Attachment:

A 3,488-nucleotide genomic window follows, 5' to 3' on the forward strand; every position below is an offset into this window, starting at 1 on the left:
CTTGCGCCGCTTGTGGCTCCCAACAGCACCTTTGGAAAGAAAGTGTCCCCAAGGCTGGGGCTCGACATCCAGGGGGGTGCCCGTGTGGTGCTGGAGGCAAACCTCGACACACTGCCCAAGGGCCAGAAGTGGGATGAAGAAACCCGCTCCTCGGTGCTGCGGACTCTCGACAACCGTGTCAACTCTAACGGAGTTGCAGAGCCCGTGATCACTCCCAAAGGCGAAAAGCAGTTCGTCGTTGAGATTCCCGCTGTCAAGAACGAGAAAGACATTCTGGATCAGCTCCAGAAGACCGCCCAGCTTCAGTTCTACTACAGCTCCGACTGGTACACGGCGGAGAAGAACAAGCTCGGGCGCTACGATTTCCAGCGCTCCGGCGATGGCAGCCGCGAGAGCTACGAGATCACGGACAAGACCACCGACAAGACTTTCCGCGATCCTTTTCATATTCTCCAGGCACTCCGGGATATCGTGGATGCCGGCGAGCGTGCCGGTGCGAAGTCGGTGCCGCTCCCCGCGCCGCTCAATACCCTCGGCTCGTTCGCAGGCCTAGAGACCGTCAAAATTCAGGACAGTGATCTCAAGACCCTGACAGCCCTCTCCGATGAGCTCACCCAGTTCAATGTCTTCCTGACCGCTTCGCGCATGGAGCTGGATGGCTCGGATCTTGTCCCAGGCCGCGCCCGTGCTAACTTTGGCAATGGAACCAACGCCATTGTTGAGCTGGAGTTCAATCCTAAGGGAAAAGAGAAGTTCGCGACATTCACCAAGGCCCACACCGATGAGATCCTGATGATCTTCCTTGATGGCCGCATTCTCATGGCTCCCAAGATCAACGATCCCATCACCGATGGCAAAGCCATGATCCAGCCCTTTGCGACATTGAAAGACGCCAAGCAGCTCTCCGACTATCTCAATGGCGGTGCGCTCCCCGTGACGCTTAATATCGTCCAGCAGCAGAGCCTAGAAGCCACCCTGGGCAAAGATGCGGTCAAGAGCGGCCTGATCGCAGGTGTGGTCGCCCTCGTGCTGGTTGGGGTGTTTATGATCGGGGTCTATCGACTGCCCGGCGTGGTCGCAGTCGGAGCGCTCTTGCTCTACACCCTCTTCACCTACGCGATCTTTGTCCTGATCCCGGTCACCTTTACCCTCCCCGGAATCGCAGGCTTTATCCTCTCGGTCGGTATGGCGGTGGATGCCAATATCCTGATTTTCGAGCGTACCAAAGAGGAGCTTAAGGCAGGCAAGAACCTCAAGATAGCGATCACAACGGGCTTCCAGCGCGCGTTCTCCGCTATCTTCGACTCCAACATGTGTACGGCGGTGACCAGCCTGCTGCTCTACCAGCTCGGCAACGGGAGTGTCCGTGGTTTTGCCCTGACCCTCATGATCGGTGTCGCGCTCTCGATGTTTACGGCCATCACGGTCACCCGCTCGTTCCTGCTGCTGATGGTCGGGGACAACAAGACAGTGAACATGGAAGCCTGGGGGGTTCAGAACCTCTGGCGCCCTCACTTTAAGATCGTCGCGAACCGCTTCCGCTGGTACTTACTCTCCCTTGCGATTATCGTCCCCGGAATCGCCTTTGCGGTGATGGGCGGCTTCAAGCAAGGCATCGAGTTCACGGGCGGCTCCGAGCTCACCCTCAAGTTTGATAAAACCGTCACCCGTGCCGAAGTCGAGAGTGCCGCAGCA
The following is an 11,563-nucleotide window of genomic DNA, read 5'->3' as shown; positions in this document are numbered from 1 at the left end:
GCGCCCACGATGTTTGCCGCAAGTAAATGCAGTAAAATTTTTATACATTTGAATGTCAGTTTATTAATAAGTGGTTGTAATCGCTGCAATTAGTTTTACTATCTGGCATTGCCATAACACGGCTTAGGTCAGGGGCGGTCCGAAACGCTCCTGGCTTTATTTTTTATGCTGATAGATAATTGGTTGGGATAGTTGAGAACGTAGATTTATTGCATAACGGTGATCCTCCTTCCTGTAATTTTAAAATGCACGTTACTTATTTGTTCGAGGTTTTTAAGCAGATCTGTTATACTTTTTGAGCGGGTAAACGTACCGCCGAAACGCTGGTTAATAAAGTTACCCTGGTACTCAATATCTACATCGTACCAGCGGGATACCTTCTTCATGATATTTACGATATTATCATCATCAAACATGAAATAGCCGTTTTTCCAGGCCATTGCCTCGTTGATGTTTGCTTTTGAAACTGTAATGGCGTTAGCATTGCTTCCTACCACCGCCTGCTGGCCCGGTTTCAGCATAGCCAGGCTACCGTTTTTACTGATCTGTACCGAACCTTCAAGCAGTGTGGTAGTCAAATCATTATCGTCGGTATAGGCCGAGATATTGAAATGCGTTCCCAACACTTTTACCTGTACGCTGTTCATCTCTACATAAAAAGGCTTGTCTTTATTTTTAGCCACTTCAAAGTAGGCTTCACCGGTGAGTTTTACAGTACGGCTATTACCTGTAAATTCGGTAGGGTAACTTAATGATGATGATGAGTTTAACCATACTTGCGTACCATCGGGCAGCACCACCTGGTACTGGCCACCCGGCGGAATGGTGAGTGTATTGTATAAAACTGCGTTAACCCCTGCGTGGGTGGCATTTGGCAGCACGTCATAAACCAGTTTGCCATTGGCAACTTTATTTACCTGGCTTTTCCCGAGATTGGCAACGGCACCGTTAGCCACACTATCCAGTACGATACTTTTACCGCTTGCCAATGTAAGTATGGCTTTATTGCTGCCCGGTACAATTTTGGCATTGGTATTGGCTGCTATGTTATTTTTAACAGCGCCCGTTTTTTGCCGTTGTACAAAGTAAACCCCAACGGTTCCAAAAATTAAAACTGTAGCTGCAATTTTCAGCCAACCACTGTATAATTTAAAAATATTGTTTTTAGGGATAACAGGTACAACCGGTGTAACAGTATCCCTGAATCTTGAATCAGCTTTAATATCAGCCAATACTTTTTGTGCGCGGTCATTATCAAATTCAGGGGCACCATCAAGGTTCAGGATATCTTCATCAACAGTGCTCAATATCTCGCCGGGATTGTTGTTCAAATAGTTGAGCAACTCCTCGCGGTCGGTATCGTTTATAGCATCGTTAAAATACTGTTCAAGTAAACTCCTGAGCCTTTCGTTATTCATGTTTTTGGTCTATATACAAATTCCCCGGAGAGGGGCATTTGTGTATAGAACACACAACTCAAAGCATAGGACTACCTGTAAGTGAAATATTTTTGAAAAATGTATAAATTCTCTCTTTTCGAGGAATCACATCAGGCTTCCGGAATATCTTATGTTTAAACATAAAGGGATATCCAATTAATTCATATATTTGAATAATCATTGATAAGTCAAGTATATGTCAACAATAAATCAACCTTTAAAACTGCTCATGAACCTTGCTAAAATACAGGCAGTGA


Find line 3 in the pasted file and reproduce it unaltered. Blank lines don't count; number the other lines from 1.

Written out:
The following is an 11,563-nucleotide window of genomic DNA, read 5'->3' as shown; positions in this document are numbered from 1 at the left end: